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TypePrivately held company
HeadquartersGeneva, Switzerland
London, England
Key people
Eric Baker, founder and CEO
ProductsOnline secondary ticketing, online ticket exchange

Viagogo is a London-based ticket exchange and ticket resale company. It was founded in 2006 by Eric Baker, the co-founder of StubHub.

Viagogo is backed by venture capital investment firm Index Ventures as well as Brent Hoberman, the co-founder and former CEO of, and Jacob Rothschild, 4th Baron Rothschild.[1] In February 2020, it acquired Stubhub.[2][3][4]

The company has been criticized for inflation via ticket resale, lacking transparency, and in some cases, having sold counterfeit tickets. These controversies have led to legal action in some of the countries where Viagogo operates, and also led the UK Competition & Markets Authority to order changes to Viagogo's operations.


Viagogo was founded in 2006 in London by Eric Baker, the co-founder of US-based StubHub.[5][6] It was established to provide an online marketplace that allows consumers to buy and sell tickets to sports, music, theatre and comedy events. The company's launch included partnerships with Chelsea F.C. and Manchester United F.C. offering season ticket holders the chance to sell tickets to matches they could not attend to other club members, without having to lend their season card.[5] Manchester United ended its commercial agreement with Viagogo in 2011.[7]

In September 2013, Viagogo launched in Australia.[8] The launch was accompanied by two new partnerships with Melbourne-based AFL clubs Collingwood and Richmond.[9] In the same month, research commissioned by Viagogo revealed that Britons had lost £50 million to ticket fraud over the preceding twelve months[10] and 500,000 Australians had been the victims of ticket fraud, with 81% of cases resulting from transactions on eBay and Gumtree.[11]

On 25 November 2019, Viagogo announced its intent to acquire the U.S.-based StubHub (which was co-founded by Baker) for US$4.05 billion,[12] and in April 2020 a full investigation by the Competition & Markets Authority was launched in the U.K.[13] The CMA reported on 2 February 2021 that the StubHub merger gave rise to competition concerns and required Viagogo to sell the StubHub International business.[14]


The company has partnerships with sports properties in football, cricket, rugby, tennis, and wrestling. Under British law, unauthorised re-selling of Premier League and other football tickets is illegal, a restriction introduced by the British government to prevent hooliganism.[15] By working with the Premier League clubs to obtain official authorisation, Viagogo is permitted to resell tickets to the clubs with which it works.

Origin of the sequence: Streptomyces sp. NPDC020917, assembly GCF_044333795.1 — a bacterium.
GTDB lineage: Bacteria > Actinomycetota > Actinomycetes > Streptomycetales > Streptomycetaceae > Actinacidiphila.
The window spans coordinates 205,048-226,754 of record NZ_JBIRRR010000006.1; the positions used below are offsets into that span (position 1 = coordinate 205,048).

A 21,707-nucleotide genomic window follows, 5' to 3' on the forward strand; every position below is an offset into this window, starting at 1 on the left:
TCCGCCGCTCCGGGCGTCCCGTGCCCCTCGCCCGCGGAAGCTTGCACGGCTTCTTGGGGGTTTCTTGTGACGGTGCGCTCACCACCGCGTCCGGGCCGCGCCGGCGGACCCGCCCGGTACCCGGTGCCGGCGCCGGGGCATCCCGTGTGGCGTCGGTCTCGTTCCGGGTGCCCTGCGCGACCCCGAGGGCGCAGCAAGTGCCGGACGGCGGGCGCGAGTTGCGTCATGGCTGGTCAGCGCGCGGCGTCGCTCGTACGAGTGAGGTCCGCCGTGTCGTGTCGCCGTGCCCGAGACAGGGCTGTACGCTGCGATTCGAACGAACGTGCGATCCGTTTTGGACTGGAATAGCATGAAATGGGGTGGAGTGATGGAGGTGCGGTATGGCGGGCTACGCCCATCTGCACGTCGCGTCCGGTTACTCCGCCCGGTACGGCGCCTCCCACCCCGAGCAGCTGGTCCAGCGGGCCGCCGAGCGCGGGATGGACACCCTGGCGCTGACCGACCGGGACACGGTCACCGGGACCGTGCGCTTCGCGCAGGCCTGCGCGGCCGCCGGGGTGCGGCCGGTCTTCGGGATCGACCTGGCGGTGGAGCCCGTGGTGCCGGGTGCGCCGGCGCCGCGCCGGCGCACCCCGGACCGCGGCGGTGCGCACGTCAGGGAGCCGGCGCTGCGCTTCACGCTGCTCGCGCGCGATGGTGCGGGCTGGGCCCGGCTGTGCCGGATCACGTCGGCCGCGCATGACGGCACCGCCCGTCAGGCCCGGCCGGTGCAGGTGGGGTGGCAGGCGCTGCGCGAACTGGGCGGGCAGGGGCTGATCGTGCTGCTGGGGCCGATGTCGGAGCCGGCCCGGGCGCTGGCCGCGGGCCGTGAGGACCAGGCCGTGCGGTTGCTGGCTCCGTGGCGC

In 2012 Viagogo extended its European ticketing agreement with multiplatform sports media company ESPN.[16]

Viagogo was the official ticket marketplace for the various music festivals in 2013, including the Isle of Wight Festival, the Boyzone 20th Anniversary Tour,[17] the Benicàssim Festival and Weekend Festival. In 2014, Viagogo partnered with SFX Entertainment[18] and in 2015 with the Australian Soundwave festival,[19] Ultra Beach Bali and Ultra Japan. In 2016, Viagogo was announced as the official ticketing partner of Ultra Singapore 2016.[20]

Criticism and legal action against Viagogo[edit]

Although Viagogo offers some tickets at face value it is well known for vastly inflating prices for events.[21] They have been accused of trying to manipulate online reviews after hundreds of people complained on Trustpilot that the company had ripped them off.[22] They have also faced criticism after they resold charity tickets to an Ed Sheeran cancer benefit concert at highly inflated prices.[23]

In February 2018, Viagogo was found to have been marketing tickets for a non-existent performance by a Hungarian stand-up comedian for about twice the normal price.[24]

In early 2011, Viagogo sold personalised tickets for Take That's 2011 Progress tour to German customers. Some people were not able to enter the concerts in Hamburg and Munich.[25] A German court banned Viagogo from claiming that the validity of the Take That tickets is “100% guaranteed”.[26]

They were involved in a legal battle with the UK Rugby Football Union (RFU) after they sold tickets which the RFU had forbidden from being resold for profit. Viagogo lost the initial trial and an appeal in the lower courts in December 2011,[27] resulting in the issuing of a Norwich Pharmacal order.

In November 2012, fake tickets to a Mumford & Sons concert in Portsmouth with a face value of £23.50 were sold for up to £200 on Viagogo's secure marketplace. In an interview with the BBC, a spokesperson asserted that this was a rare occurrence and all buyers would soon be offered a refund or tickets to a future concert.[28]

In August 2017, the Australian Competition & Consumer Commission launched legal action against Viagogo with "allegations it made false or misleading representations, and engaged in misleading or deceptive conduct by failing to disclose substantial fees included in the price of tickets."[29]

In August 2018, New Zealand's Commerce Commission sued Viagogo after it sold non-existent tickets for a Bruno Mars concert for NZ$700.[30]

On 27 November 2018, the UK Competition & Markets Authority stated that Viagogo had, effective 17 January 2019, agreed to perform a "comprehensive overhaul" of its services in order to improve their transparency, and strengthen the guarantees it provides to consumers. Among other changes Viagogo agreed to list the identity of the seller and whether they are a professional trader (defined as performing more than 100 sales in a year), as well as seat numbers and the original face value of the ticket, and any risk that the ticketholder may be turned away due to resale restrictions. In addition, the company was required to cease using misleading indications of how many seats remain for an event, and not to advertise ticket sales for events whose ticketing policies restrict resale.[31]